Rounding the last corner, then the final descent, I could hear quick feet and quick breathing. Turning around, it was a couple more 10k runners. I recognized the lady for winning a 5 Peaks race I did last year. I tried to follow as she overtook, but couldn't quite live with her pace. 

I had assumed it was all academic anyway - my pace up the hill and decision to run comfortably hard after it led me to believe I was going to get a nice 20:20. Then with the finish line clock reading about 19:45, I found myself 30 or so metres from the finish:
Hold this pace just 10 seconds more, and Mount Improbable is yours. That takes more than 10 seconds to actually say, I believe the thought that came into my head was, "er...yes". Listening to the video (link below), I let out a sigh at the line. 
19:56 gun time. I would've been happy with over 20 minutes, but was thrilled to beat it for the third St Patrick's time. 
Before being thrilled, I melodramatically flopped over the side fencing to correct an oxygen deficit. 
I had signed up for the result text message, so as soon as I got hold of my phone it said:
AG second? A bit random (given I placed 17th overall), but I'll take it as a reward for my rebalancing efforts and for obeying the physio.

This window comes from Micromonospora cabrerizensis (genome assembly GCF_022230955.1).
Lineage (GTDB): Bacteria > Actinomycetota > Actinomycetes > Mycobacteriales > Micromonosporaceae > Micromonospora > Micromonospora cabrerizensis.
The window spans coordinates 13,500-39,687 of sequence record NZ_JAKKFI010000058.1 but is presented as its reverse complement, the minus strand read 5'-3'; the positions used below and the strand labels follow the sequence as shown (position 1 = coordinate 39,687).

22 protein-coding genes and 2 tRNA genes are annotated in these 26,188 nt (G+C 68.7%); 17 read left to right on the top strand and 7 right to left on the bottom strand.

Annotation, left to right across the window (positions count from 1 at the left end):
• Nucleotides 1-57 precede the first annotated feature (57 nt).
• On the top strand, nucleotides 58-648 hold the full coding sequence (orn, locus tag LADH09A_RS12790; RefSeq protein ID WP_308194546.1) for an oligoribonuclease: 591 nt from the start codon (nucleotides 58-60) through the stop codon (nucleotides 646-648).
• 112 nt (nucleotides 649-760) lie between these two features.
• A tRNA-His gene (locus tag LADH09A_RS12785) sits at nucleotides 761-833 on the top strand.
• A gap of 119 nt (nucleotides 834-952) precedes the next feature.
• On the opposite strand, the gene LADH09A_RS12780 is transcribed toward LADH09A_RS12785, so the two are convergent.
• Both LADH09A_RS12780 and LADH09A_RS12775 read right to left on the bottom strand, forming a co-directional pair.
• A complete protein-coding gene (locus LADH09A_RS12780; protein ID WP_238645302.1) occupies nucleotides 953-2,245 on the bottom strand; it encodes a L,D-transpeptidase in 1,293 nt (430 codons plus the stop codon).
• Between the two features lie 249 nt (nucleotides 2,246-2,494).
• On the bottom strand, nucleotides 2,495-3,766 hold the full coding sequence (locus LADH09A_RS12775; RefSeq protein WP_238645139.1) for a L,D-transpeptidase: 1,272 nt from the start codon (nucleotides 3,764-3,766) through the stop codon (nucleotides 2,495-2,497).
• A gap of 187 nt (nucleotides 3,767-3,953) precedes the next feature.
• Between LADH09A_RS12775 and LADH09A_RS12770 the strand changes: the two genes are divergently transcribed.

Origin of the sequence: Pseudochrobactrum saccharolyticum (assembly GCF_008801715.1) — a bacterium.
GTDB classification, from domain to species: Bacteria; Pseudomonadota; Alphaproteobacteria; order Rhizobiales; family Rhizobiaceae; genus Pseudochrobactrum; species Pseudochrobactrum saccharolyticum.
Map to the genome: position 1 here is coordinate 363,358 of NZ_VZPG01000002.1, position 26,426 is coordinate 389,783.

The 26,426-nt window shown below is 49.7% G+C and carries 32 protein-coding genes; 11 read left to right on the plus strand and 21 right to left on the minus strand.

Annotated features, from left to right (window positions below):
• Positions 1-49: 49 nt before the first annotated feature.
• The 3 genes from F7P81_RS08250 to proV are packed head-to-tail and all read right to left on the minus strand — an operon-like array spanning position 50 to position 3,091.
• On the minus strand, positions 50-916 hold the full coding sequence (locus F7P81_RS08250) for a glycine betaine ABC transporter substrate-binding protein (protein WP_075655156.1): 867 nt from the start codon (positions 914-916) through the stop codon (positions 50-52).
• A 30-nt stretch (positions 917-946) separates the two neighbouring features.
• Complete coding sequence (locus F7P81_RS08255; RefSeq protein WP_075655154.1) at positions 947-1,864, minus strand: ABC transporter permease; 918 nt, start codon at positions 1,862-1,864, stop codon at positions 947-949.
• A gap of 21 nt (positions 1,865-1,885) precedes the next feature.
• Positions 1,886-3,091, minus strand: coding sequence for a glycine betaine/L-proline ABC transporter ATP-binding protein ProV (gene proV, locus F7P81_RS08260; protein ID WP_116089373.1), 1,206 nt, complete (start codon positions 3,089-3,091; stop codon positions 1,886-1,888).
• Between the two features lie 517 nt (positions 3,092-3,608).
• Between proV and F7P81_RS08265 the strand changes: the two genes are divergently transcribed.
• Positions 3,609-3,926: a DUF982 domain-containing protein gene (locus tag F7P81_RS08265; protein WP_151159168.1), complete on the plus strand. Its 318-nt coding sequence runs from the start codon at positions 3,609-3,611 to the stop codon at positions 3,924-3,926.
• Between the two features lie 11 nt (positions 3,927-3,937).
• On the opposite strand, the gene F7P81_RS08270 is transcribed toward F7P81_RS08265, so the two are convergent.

Unraveling the Mystery 
I took advantage of a different physio at the after party. Wow, that sounds terrible. No, not like that. 
Moving on. I'm just wondering, is the above the face of success, or the below?

Stop and Smell the Four Leaf Clovers Along the Way
I can only conclude that the loss of raw speed was partially offset by slightly improved efficiency and uphill performance resulting from my rebalancing efforts. 
Those efforts are only just beginning really, this race being a nice bonus along the way. My third St Patrick's AG placing and prize beer glass too. Still, running and racing is always its own reward. ☘

Link to race video, without music: